This story is the creation myth of the modern gay community in the West. And I’m tired of it. Not because it’s not true, because it is; not because we’ve heard it all before, though we have. I’m tired of it because it leaves so much out: the many gay men who didn’t move to the coastal cities, but shuffled tentatively out of the closet in their small home towns; the many straight victims of AIDS, from drug addicts and prostitutes to those who contracted the disease through a blood transfusion or a medical accident or from an unknowing partner.

I needn’t have worried.

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Belated election thoughts, part 3: the Great Flirtation

When I watched the now-famous rose garden press conference on 12 May, I, like everyone else, was struck by the easy-going chemistry between our new Prime Minister and Deputy Prime Minister. We seemed to be watching the beginnings of a potentially blossoming friendship. Despite the widespread teeth-gnashing over the workability and legitimacy of the coalition, the tone of the affair seemed a breath of fresh air.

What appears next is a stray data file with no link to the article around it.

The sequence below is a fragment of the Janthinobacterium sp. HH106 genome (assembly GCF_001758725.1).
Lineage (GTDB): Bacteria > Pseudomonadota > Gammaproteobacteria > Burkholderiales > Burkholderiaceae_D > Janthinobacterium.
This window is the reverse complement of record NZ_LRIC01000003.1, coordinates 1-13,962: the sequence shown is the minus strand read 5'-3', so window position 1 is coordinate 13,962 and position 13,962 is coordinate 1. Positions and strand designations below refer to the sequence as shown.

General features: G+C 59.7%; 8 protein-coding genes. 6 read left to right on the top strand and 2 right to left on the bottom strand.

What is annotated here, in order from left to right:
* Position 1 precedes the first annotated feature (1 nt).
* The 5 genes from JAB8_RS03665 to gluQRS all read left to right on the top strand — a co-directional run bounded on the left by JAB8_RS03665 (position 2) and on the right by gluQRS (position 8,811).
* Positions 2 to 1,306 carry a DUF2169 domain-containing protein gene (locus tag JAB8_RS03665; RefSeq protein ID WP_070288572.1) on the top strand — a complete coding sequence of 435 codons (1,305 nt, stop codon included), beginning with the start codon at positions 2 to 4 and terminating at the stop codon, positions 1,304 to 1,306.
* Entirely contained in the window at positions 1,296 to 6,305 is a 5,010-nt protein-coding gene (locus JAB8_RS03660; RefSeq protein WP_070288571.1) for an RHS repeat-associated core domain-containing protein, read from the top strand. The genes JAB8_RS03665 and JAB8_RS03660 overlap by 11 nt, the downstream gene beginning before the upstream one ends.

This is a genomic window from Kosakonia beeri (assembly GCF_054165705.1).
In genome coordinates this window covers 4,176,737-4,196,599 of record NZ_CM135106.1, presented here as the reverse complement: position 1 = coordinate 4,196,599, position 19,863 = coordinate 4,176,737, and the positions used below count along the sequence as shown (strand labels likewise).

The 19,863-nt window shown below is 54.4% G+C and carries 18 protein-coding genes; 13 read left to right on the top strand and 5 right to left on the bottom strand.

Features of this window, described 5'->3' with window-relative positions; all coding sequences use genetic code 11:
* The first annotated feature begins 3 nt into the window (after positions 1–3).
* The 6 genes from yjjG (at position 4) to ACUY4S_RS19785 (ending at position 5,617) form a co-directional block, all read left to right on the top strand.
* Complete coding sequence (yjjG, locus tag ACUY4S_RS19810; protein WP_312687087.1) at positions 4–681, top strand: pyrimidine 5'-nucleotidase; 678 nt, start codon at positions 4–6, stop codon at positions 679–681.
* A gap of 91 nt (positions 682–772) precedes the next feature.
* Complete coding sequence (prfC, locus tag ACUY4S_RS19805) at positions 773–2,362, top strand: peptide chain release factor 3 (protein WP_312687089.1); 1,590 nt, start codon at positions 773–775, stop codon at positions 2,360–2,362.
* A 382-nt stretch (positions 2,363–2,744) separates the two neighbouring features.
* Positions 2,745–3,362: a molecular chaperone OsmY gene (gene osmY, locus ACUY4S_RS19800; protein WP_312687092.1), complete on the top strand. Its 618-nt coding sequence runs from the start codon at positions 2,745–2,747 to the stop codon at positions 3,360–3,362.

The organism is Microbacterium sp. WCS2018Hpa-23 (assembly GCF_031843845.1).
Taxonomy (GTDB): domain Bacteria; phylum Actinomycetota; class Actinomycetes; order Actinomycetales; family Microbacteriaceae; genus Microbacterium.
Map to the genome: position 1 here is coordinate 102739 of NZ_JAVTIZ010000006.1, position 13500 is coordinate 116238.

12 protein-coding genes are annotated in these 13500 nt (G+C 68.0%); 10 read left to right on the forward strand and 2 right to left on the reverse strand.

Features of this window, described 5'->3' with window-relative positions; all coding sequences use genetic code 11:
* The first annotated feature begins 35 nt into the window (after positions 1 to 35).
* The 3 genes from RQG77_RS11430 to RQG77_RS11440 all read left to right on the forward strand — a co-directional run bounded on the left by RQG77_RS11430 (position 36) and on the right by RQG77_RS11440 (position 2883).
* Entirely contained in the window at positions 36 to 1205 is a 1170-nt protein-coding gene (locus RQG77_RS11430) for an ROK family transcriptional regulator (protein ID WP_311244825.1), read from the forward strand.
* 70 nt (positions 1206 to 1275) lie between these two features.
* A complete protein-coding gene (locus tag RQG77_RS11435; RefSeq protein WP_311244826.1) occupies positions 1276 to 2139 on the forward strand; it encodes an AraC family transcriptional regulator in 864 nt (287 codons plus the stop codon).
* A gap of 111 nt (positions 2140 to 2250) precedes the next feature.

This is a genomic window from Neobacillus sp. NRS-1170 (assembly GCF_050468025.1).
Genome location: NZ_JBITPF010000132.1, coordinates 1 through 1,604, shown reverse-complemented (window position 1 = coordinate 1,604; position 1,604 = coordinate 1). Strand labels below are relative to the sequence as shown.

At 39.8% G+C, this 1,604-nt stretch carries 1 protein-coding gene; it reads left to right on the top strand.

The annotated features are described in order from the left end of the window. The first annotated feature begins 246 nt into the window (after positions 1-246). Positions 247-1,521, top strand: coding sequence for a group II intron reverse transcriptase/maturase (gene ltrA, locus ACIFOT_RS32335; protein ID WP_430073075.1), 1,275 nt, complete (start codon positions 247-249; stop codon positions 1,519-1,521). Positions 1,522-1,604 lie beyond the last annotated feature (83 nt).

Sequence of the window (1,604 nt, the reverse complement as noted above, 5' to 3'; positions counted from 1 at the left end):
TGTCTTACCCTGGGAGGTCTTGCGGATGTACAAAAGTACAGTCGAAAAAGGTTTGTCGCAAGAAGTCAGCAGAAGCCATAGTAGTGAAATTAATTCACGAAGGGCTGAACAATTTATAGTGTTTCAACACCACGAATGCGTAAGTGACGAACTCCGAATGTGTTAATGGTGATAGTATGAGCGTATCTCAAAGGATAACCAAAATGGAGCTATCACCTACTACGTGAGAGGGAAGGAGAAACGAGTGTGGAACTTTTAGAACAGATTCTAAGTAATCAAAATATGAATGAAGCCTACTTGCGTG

I wasn’t alone in this. The next day, the media had a field day. In a charmingly gushing piece, the Times‘ Matthew Parris described the conference as “something approaching a philosophical spasm.”

After any election there’s usually a sweet, unrehearsed moment of optimism the media seizes on – think of poor Cherie picking up the milk on 2nd May, 1997. But this was something else: the media was captivated by the idea of Cameron & Clegg as an item.

The Independent dubbed the pair “Britain’s new power couple” and “the Bromance of the Century.” The Mail talked about the “No. 10 love-in”. The Express simply declared, “It’s Love.”